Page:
Travel medicine 2005.

Travel Medicine is a rapidly evolving field of medicine that is becoming ever more important in this era of globalization. Traditionally, medical preparation for individuals traveling to countries outside the United States has focused on traveler's diarrhea prevention and treatment, malaria prevention, and travel vaccination. Now, other concerns such as travel safety must also be considered. New developments in the area of travel medicine include the use of azithromycin instead of quinolones for diarrhea acquired in Southeast Asia. Azithromycin may also be the best option for children and patients who cannot take quinolones regardless of destination. In addition, rifaximin, a non-absorbable antibiotic, has recently been marketed for traveler's diarrhea. The best malaria prophylaxis options currently include atovaquone-proguanil (Malarone) in addition to chloroquine, mefloquine, and doxycycline. Hepatitis A is the most important travel vaccine, and a new combined hepatitis A and B vaccine (Twinrix) is useful for travelers needing protection against both types of hepatitis. A vaccine for typhoid is now available in either oral or injectable versions. Other important vaccines to consider when traveling internationally are those for Japanese encephalitis, influenza, meningitis, rabies, varicella and yellow fever vaccines. These may be warranted depending on duration of travel and destination risk.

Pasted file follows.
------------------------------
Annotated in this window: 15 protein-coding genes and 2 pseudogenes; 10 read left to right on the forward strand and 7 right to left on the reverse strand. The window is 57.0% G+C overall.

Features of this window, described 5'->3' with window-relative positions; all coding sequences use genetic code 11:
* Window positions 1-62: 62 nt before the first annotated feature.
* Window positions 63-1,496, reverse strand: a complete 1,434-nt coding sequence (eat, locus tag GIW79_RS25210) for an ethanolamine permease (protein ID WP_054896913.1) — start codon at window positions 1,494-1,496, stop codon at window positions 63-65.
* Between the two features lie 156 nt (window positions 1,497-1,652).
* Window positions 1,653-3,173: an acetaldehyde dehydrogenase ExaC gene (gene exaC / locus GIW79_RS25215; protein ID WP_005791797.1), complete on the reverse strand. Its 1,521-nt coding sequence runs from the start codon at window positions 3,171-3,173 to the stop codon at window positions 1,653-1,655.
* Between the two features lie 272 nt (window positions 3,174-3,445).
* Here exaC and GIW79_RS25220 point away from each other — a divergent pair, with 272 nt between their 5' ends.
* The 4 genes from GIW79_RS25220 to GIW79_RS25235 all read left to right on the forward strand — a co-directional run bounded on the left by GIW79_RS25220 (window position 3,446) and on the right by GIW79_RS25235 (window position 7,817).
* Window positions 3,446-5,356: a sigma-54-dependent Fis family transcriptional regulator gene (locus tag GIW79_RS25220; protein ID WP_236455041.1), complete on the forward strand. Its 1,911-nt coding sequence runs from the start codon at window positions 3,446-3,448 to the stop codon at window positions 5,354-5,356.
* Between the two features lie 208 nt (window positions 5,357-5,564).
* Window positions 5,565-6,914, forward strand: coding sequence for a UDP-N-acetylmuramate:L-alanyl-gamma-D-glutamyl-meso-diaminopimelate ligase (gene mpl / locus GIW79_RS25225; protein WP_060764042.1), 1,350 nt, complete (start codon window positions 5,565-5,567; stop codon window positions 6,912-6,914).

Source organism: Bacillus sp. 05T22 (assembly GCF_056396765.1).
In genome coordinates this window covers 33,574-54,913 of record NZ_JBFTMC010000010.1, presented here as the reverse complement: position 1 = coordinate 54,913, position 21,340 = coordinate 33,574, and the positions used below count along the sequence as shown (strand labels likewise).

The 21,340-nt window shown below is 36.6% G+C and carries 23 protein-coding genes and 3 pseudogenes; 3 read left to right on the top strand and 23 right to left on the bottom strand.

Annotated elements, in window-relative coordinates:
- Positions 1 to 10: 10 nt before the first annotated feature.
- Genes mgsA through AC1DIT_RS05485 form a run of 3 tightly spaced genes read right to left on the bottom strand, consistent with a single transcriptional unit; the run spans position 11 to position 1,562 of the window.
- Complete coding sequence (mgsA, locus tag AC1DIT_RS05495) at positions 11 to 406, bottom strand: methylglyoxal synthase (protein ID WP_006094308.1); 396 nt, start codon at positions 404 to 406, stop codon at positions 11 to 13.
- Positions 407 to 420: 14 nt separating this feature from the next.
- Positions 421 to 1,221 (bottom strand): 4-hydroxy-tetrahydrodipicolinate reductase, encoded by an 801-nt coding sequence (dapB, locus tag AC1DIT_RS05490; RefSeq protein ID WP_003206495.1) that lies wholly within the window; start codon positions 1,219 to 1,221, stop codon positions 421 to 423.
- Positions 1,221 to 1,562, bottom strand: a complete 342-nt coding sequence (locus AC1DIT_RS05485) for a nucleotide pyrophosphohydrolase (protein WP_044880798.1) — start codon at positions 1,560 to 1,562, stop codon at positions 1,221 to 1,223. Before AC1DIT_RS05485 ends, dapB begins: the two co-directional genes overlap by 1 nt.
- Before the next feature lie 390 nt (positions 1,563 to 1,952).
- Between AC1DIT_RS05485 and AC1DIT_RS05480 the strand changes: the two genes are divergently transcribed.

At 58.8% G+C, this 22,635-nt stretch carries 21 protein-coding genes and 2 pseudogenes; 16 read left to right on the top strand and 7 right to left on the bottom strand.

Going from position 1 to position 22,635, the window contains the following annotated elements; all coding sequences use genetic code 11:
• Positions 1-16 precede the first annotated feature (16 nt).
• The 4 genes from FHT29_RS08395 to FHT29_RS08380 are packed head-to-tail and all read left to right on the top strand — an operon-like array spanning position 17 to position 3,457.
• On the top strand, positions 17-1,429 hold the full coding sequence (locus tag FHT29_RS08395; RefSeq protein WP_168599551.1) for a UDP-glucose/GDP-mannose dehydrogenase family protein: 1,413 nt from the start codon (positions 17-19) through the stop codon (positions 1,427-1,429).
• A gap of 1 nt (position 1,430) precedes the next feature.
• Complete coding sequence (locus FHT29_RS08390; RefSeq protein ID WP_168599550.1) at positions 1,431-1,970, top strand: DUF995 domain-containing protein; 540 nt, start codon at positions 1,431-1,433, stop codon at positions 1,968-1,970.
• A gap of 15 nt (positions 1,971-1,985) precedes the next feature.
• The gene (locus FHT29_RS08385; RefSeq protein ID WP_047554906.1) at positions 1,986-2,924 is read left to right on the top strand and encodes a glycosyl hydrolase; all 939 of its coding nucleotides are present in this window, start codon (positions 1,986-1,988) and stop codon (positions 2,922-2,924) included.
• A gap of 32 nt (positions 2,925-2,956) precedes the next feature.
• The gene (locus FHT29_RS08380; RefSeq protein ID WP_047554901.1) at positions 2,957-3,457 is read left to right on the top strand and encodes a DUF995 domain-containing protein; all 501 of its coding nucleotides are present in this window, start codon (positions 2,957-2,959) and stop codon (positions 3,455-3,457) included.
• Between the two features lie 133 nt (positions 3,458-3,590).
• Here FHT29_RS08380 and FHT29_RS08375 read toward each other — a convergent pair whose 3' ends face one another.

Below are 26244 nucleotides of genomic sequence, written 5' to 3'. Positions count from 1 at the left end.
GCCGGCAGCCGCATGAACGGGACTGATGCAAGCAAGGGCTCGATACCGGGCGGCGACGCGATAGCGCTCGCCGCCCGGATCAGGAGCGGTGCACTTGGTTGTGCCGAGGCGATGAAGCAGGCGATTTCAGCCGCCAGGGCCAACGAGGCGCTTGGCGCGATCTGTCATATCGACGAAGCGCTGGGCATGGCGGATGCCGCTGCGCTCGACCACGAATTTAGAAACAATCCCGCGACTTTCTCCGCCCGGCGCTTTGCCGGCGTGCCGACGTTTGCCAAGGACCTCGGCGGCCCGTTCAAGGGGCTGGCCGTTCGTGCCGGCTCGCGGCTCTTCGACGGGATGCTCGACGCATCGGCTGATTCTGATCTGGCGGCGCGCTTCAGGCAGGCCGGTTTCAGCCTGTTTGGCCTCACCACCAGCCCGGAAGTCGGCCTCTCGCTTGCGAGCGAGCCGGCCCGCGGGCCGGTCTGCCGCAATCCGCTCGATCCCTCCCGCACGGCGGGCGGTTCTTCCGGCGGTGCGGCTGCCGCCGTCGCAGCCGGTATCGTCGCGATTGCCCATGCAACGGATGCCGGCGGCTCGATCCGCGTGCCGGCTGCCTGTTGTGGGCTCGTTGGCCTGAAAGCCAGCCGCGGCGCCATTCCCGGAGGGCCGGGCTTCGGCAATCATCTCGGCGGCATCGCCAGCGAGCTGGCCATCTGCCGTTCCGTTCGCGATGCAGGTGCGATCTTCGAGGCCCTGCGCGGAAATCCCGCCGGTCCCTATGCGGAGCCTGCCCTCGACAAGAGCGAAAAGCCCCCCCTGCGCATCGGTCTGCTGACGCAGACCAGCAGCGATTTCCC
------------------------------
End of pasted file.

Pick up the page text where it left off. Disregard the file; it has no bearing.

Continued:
AuthorsGregory Juckett
JournalThe West Virginia medical journal (W V Med J) 2004 Nov-Dec Vol. 100 Issue 6 Pg. 222-5 ISSN: 0043-3284 [Print] United States
PMID15777061 (Publication Type: Journal Article)
  • Diarrhea (prevention & control)
  • Humans
  • Malaria (prevention & control)
  • Safety
  • Travel
  • Vaccination

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